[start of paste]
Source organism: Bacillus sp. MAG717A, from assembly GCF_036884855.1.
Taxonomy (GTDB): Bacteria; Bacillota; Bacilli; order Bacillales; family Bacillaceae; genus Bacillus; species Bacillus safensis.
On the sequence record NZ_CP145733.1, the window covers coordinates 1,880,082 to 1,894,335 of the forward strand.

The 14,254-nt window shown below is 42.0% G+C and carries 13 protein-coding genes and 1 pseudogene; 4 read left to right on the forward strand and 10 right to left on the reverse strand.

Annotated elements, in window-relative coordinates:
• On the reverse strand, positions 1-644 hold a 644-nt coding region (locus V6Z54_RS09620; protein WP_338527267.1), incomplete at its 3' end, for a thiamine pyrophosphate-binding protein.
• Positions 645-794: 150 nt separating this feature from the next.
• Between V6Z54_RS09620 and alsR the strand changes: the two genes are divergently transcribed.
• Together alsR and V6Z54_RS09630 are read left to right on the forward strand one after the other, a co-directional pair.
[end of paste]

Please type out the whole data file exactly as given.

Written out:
Source organism: Bacillus sp. MAG717A, from assembly GCF_036884855.1.
Taxonomy (GTDB): Bacteria; Bacillota; Bacilli; order Bacillales; family Bacillaceae; genus Bacillus; species Bacillus safensis.
On the sequence record NZ_CP145733.1, the window covers coordinates 1,880,082 to 1,894,335 of the forward strand.

The 14,254-nt window shown below is 42.0% G+C and carries 13 protein-coding genes and 1 pseudogene; 4 read left to right on the forward strand and 10 right to left on the reverse strand.

Annotated elements, in window-relative coordinates:
• On the reverse strand, positions 1-644 hold a 644-nt coding region (locus V6Z54_RS09620; protein WP_338527267.1), incomplete at its 3' end, for a thiamine pyrophosphate-binding protein.
• Positions 645-794: 150 nt separating this feature from the next.
• Between V6Z54_RS09620 and alsR the strand changes: the two genes are divergently transcribed.
• Together alsR and V6Z54_RS09630 are read left to right on the forward strand one after the other, a co-directional pair.